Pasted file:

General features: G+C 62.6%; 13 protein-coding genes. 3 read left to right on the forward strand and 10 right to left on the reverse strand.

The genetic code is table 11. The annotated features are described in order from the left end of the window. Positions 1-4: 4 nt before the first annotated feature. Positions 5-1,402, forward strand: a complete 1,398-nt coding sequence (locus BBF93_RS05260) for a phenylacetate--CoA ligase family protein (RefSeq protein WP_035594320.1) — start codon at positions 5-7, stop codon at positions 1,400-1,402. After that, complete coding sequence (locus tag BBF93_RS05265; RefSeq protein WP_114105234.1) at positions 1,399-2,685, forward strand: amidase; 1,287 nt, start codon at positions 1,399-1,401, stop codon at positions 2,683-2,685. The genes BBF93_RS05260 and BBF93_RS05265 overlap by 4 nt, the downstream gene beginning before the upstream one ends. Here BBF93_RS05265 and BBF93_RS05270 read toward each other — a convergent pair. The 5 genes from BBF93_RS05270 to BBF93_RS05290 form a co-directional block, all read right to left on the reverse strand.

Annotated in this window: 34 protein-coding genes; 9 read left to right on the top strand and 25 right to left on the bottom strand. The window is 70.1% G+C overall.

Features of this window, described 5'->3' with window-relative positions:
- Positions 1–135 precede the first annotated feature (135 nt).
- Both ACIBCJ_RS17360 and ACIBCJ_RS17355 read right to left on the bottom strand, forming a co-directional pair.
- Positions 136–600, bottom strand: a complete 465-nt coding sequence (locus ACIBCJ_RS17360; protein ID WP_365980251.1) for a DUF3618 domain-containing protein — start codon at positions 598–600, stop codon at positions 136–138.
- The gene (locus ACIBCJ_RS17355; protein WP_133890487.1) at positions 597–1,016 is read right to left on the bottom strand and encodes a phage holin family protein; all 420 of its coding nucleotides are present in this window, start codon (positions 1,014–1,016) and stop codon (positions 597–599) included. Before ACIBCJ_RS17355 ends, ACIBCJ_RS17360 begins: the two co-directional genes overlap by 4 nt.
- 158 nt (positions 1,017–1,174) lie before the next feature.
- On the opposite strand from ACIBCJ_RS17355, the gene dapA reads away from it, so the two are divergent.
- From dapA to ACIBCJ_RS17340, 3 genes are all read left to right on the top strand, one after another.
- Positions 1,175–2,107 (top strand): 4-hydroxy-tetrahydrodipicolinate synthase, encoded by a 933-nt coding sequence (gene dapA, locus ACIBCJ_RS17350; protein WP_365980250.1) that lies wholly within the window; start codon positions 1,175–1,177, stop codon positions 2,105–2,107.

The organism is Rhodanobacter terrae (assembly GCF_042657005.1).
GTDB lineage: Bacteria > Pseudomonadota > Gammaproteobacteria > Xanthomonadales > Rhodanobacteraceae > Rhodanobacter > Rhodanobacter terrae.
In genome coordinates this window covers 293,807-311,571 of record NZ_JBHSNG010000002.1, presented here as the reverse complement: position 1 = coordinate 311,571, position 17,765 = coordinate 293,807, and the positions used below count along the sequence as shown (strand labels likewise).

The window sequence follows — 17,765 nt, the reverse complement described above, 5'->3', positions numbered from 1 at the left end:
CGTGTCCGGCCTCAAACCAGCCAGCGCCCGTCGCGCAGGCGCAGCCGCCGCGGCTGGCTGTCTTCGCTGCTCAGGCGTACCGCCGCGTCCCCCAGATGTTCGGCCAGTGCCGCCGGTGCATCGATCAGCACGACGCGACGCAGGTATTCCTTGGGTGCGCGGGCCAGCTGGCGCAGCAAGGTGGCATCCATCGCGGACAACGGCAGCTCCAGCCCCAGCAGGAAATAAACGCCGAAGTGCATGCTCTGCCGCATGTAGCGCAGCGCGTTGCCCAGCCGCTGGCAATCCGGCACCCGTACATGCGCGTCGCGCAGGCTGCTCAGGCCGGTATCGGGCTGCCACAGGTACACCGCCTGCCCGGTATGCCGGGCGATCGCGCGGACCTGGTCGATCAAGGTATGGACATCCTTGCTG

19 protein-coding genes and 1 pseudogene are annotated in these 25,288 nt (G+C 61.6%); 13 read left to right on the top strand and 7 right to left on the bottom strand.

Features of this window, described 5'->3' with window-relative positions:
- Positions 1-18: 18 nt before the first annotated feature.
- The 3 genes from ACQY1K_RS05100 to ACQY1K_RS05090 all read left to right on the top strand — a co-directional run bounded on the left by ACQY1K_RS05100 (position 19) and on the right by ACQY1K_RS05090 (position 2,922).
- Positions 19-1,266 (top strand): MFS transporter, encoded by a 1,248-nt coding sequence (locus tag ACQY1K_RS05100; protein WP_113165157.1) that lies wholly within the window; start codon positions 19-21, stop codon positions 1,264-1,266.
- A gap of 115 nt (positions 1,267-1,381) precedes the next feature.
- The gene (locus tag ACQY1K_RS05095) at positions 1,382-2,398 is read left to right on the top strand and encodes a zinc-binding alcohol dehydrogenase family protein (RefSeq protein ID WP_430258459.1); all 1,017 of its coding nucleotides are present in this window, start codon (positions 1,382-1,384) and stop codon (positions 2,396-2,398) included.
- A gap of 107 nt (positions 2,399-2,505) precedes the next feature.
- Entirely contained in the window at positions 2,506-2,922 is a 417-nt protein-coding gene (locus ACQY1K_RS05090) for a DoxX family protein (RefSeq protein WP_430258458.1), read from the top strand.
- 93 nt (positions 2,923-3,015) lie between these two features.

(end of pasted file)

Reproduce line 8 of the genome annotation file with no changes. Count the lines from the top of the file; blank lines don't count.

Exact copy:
- The gene (locus ACIBCJ_RS17355; protein WP_133890487.1) at positions 597–1,016 is read right to left on the bottom strand and encodes a phage holin family protein; all 420 of its coding nucleotides are present in this window, start codon (positions 1,014–1,016) and stop codon (positions 597–599) included. Before ACIBCJ_RS17355 ends, ACIBCJ_RS17360 begins: the two co-directional genes overlap by 4 nt.